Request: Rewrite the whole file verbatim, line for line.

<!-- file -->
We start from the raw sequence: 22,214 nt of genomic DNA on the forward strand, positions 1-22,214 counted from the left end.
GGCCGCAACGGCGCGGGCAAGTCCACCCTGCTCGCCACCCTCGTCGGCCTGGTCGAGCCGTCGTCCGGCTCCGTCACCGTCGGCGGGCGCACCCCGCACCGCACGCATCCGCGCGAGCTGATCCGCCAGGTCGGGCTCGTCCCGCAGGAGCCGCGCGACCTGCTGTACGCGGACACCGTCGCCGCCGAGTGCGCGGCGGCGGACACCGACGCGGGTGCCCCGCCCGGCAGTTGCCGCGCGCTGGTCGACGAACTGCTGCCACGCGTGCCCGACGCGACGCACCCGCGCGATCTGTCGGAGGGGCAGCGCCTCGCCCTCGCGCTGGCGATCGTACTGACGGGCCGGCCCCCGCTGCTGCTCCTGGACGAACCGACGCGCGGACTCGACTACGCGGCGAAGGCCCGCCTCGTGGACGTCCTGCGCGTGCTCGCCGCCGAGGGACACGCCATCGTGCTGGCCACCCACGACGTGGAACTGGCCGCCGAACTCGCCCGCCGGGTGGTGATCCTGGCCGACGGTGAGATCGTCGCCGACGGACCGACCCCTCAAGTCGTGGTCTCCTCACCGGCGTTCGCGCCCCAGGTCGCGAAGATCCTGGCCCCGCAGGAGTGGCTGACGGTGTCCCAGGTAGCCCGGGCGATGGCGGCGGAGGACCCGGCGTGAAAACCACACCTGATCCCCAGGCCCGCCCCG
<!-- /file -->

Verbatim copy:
We start from the raw sequence: 22,214 nt of genomic DNA on the forward strand, positions 1-22,214 counted from the left end.
GGCCGCAACGGCGCGGGCAAGTCCACCCTGCTCGCCACCCTCGTCGGCCTGGTCGAGCCGTCGTCCGGCTCCGTCACCGTCGGCGGGCGCACCCCGCACCGCACGCATCCGCGCGAGCTGATCCGCCAGGTCGGGCTCGTCCCGCAGGAGCCGCGCGACCTGCTGTACGCGGACACCGTCGCCGCCGAGTGCGCGGCGGCGGACACCGACGCGGGTGCCCCGCCCGGCAGTTGCCGCGCGCTGGTCGACGAACTGCTGCCACGCGTGCCCGACGCGACGCACCCGCGCGATCTGTCGGAGGGGCAGCGCCTCGCCCTCGCGCTGGCGATCGTACTGACGGGCCGGCCCCCGCTGCTGCTCCTGGACGAACCGACGCGCGGACTCGACTACGCGGCGAAGGCCCGCCTCGTGGACGTCCTGCGCGTGCTCGCCGCCGAGGGACACGCCATCGTGCTGGCCACCCACGACGTGGAACTGGCCGCCGAACTCGCCCGCCGGGTGGTGATCCTGGCCGACGGTGAGATCGTCGCCGACGGACCGACCCCTCAAGTCGTGGTCTCCTCACCGGCGTTCGCGCCCCAGGTCGCGAAGATCCTGGCCCCGCAGGAGTGGCTGACGGTGTCCCAGGTAGCCCGGGCGATGGCGGCGGAGGACCCGGCGTGAAAACCACACCTGATCCCCAGGCCCGCCCCG